Words and pictures: Luke Turner
I spent much of last year thinking about men and forests. Not just the one man who, naked body as dark as the trees on the far side of the lake that made his skin shine with pure German water, tempted me under the tall beeches of Berlin’s Grunewald. Not merely my ancestors, whose unmarked graves in Epping Forest I have visited so many times. Not the emails that I realised were not sent by the man who had written the guidebook to the ancient timbers of Greensted Church, but by his wife, who still uses his address three years after he died. I’ve not just thought of William D’Oyley, the surveyor whose maps were the core of the legal battle that saved Epping Forest, before he became its first superintendent and it ended up destroying him. Some of the thoughts have been of the ghostly apparition of a man who on one solitary twilight walk, I swear I saw about to place his head into a noose on the edge of the Green Ride, somewhere near Loughton.
Compared to the men of the Forests, it’s the women who often seem most at home in them. There’s the artist Cosey Fanni Tutti in her 70s porn shoots in the back of a Ford Cortina, trees framing the action. There’s the female Keeper who runs rings around her gruff sarn’t major colleagues as she tries to educate local kids about the unsentimental, brutal joys of nature. Or the wicca I know, whose all-female coven has conducted many rituals in the forest. This is all striking, given the privilege that I as a man have to walk without fear, whether imagined or not, alone in the woods. It’s men who have been at the heart of the most complicated aspects of the relationship between forests and their inverse: civilisation’s greatest invention, the city.
In this year of tectonic political shifts, we can see this discord becoming ever more pronounced. Donald Trump has nominated a slew of grim white men, many with impeccable anti-environmental credentials, to his first administration. We have it here, where Nigel Farage has whipped up a supposed divide between urban and rural with his talk of ‘metropolitan elites’, where “DFL” for “down from London” is now delivered with ever more of a sneer. So many of the green places I’ve walked this year have, thanks to Brexit, become part of an England populated by people I don’t understand – more foreign than those from a geographical abroad who have made London their home. There’s no doubt I am part of this troubling divide too – yet it’s hard not to be disdainful of provincial Brexiteers when, in the first rural Gloucestershire pub I visited over the Christmas break, it was impossible not to overhear a group of local men, pints grasped in pink fingers, going on about “fuzzy wuzzies” and how “Churchill wouldn’t have apologised for the fucken’ Empire”. It’s all happening in Europe too. In Poland, the misogynist Catholics of the Law & Justice Party have attacked women’s rights of control over their own bodies just as they’ve approved commercial logging in the Białowieża Forest, the continent’s last remaining primeval woodland.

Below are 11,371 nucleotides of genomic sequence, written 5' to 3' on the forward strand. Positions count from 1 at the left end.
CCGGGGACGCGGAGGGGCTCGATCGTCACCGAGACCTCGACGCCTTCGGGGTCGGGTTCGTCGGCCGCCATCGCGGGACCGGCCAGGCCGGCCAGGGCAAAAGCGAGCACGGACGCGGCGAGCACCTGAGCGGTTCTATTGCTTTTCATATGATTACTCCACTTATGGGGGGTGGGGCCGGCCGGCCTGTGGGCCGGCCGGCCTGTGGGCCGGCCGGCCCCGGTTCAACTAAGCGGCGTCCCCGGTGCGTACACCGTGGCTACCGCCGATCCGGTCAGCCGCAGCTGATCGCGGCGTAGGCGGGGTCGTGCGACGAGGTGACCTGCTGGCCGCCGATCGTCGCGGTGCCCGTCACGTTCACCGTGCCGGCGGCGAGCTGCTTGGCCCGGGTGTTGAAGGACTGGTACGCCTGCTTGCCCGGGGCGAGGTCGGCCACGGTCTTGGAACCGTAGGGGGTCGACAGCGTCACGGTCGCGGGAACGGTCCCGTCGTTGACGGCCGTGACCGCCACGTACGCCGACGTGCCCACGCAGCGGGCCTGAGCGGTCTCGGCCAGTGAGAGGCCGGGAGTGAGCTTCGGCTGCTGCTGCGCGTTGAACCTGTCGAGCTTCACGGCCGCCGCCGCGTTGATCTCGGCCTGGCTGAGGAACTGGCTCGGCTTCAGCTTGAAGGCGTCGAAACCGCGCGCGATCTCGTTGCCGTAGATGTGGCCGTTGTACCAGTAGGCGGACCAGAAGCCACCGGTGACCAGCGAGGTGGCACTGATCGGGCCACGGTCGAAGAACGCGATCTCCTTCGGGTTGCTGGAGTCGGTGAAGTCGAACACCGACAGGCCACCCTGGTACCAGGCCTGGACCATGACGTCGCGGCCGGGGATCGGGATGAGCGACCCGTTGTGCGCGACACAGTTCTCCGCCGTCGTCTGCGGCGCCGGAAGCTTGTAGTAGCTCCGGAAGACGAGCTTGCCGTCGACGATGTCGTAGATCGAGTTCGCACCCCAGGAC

It was Poland where I hoped to find The Tree Man of Krakow. This October I visited the city for the Unsound music festival, a week of talks, panels and weird music played from the afternoon until the small hours. I used the trip to explore the Wolski Forest, an area of woodland that, like Epping, lies just on the city margins. It is home to two monumental mounds to Polish national heroes, and during the war was where the resistance plotted an uprising. It was also where many of them were executed by the Nazis. I wanted to find the Tree Man of Krakow, to be spun by him, to find out where he came from. I learned of Tree Man from Leyland Kirby, a Stockport giant of a musician with vast curly hair who now lives in Krakow, drinking Jameson’s and taking on the locals at darts in knackered old bars.
Kirby has an immense capacity for mischief, so I wasn’t entirely sure whether Tree Man actually existed, though he insisted otherwise. “I first ran into him late one night on my way home from darts,” Kirby told me. “Now I was already MC Hammered by that point. He was with a group of people and beckoned me over from afar. At first I noted nothing amiss until I got closer and saw all these branches over and around his head. He then proceeded to pick me up and spin me round as if I was a rag doll for at least 40 seconds. My protestations held no court in the world of Tree Man”.
That happened five months ago. Since then, Kirby’s found out from a barmaid at a 24 hour boozer that during the day Tree Man works as a dentist, but has never explained to anyone why he goes out with his head covered in foliage in search of strangers to spin.